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Panama Papers: Nawaz Sharif dismissed, David Cameron still not investigated

Mian Muhammad Nawaz Sharif, the Prime Minister of Pakistan has resigned from office, just a year short of becoming the first Pakistani Prime Minister to complete a full term in government. This comes immediately after the unanimous decision by all five judges of the Supreme Court to dismiss him from office. Nawaz Sharif has a 36-year political career. [1] This is not the first time Sharif has had to cut short his time in the office.

Back in 1998, Nawaz Sharif passed the ‘Shariat Bill’, the 15th amendment to the Pakistan’s constitution, yet it never manged to pass the senate. [2] More than a year later, Nawaz Sharif was subjected to a bloodless coup and ousted from power. He was arrested and sentenced to life in prison. [3] A deal negotiated by a member of the Saudi Royal Family allowed Nawaz Sharif and his family members to be deported to Saudi Arabia in December 2000. [4]

The recent investigation and ruling comes after the leaks of the ‘Panama Papers’ in April 2016. The leaks revealed that Sharif’s children were owners of offshore companies and assets that were not declared in the family’s wealth statement. [5] However, reporters claim that the former Prime Minister was dismissed after an investigation by the Supreme Court which revealed he was a chairman of a company in Dubai and was receiving salary from the company.

Sharif’s critics have hailed the judgement as a positive step towards bringing about a fairer and more accountable Pakistan. However, some of his supporters claim that the spotlight has been shone on him due to the CPEC (China-Pakistan Economic Corridor) that he has been involved with, apprently against the wishes of western states.

Was he the only person named in the Panama Papers?

However, it is to be noted here that Nawaz Sharif was not the only senior state figure to be caught up in the revelations of the ‘Panama Papers’ leak. The Panama Papers was a leak of over 11 million documents containing information on 214,000 shell companies in 2.6 terabytes of data. This is said to be the largest leak in journalistic history. [6]

Some of the figures involved in this leak have been previously convicted, like the former Ukrainian Prime Minister Pavlo Lazarenko. [7] However, some have not even been investigated, like the former Prime Minister of UK, David Cameron. [8] [9]

These documents not only reveal so-called ‘tax-havens’ of heads of state avoiding their own tax laws, but, they are said to also include many kinds of connections to the activities of some of the world’s intelligence agencies. [10]

With a leak of this enormous scale, many of the key players in this may never be revealed, let alone being investigated or convicted. It may take years if not decades before the full-scale of this leak is brought to light. Only time will tell.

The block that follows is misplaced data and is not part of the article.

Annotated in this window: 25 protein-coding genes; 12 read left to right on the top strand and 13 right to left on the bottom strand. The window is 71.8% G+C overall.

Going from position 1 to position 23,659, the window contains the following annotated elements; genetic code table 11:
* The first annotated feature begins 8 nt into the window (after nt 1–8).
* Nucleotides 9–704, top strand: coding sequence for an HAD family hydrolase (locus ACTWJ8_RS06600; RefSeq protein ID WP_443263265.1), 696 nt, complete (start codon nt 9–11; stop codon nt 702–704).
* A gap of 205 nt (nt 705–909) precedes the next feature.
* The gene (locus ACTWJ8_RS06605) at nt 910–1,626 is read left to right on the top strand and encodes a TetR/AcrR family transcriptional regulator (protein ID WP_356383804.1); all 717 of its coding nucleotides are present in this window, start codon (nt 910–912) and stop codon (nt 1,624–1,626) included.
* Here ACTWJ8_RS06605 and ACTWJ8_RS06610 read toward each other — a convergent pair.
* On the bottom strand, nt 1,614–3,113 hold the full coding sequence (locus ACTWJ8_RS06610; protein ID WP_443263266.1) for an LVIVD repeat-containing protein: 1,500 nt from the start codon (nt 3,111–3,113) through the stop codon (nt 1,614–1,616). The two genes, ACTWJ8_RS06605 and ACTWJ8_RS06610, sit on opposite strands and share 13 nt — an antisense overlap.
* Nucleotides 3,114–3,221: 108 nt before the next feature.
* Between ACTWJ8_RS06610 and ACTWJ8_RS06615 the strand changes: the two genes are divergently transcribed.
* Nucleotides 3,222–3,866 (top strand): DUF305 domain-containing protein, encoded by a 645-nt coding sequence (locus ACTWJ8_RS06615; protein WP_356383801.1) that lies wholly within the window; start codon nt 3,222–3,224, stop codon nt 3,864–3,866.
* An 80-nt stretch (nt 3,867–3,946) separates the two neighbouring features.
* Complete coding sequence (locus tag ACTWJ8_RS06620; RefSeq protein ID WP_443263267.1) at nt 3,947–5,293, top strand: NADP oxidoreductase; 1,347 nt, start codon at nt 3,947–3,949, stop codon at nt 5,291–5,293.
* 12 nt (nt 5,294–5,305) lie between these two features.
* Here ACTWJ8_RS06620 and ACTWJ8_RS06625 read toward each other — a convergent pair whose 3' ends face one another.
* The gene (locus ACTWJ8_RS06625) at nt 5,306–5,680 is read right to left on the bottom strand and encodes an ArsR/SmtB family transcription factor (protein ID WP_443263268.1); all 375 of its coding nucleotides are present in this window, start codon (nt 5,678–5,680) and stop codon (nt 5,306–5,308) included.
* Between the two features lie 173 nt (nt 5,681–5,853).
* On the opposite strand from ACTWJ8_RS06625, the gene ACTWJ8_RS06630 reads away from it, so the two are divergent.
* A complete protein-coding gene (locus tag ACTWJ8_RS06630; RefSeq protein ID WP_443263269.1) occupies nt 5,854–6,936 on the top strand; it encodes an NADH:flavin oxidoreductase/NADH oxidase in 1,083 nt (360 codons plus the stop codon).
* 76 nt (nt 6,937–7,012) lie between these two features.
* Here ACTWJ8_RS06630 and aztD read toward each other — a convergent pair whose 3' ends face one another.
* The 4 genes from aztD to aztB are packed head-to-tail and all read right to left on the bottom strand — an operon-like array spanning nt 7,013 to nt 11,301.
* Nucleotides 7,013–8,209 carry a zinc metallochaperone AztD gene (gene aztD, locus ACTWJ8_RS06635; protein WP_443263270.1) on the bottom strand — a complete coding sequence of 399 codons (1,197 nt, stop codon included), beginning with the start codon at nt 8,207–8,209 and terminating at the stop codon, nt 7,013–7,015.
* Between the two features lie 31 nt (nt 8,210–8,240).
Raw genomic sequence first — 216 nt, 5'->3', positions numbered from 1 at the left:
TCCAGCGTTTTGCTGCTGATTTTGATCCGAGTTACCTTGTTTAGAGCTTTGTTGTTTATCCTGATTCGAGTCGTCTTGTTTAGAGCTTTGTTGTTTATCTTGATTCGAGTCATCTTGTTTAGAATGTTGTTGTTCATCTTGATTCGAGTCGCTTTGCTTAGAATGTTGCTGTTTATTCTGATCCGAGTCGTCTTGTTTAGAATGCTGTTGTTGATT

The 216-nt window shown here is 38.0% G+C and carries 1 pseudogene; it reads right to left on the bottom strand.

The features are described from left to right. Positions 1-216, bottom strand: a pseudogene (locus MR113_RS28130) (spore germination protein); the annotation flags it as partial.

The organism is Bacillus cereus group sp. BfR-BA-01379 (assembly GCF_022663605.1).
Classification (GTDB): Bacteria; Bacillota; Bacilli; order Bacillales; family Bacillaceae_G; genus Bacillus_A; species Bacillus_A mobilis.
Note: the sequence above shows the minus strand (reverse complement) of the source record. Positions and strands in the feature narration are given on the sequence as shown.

Also read: The Scandal of the Panama Papers

Source: www.islam21c.com


[1] I. Sajid, “Brief view on Nawaz Sharif’s 36-year political career,” Anadolu Agency, 28 July 2017. [Online]. Available: http://aa.com.tr/en/politics/brief-view-on-nawaz-sharifs-36-year-political-career/871590. [Accessed 28 July 2017].
[2] M. Ziauddin, “Nawaz Sharif’s Shariat bill – The Express Tribune,” The Express Tribune, 05 March 2013. [Online]. Available: https://tribune.com.pk/story/516152/nawaz-sharifs-shariat-bill/. [Accessed 28 July 2017].
[3] BBC, “Profile: Nawaz Sharif – BBC News,” BBC, 28 July 2017. [Online]. Available: http://www.bbc.co.uk/news/world-asia-22167511. [Accessed 28 July 2017].
[4] L. Harding, “Pakistan frees Sharif to exile in Saudi Arabia | World news | The Guardian,” Guardian News and Media Limited, 11 December 2000. [Online]. Available: https://www.theguardian.com/world/2000/dec/11/pakistan.saudiarabia. [Accessed 28 July 2017].
[5] BBC, “Pakistan PM Nawaz Sharif resigns after Panama Papers verdict – BBC News,” [Online]. Available: http://www.bbc.co.uk/news/world-asia-40750671.
[6] Süddeutsche Zeitung, “Panama Papers: This is the leak,” Süddeutsche Zeitung, [Online]. Available: http://panamapapers.sueddeutsche.de/articles/56febff0a1bb8d3c3495adf4/. [Accessed 28 July 2017].
[7] ICIJ, “Panama Papers | The Power Players,” ICIJ, [Online]. Available: https://projects.icij.org/panama-papers/power-players/?lang=en#23. [Accessed 28 July 2017].
[8] R. Mason, “Parliamentary watchdog will not investigate Cameron over tax affairs | Politics | The Guardian,” Guardian News and Media Limited, 21 April 2016. [Online]. Available: https://www.theguardian.com/world/2016/apr/21/parliamentary-watchdog-not-investigate-david-cameron-tax-affairs-panama-papers. [Accessed 28 July 2017].
[9] ICIJ, “Panama Papers | The Power Players,” ICIJ, [Online]. Available: https://projects.icij.org/panama-papers/power-players/?lang=en#14. [Accessed 28 July 2017].
[10] W. F. a. N. Richter, “Panama Papers: CIA-Agents used companies from Panama,” Sudeutsche Zeritung, [Online]. Available: http://panamapapers.sueddeutsche.de/articles/570e6affa1bb8d3c3495baf4/. [Accessed 28 07 2017].


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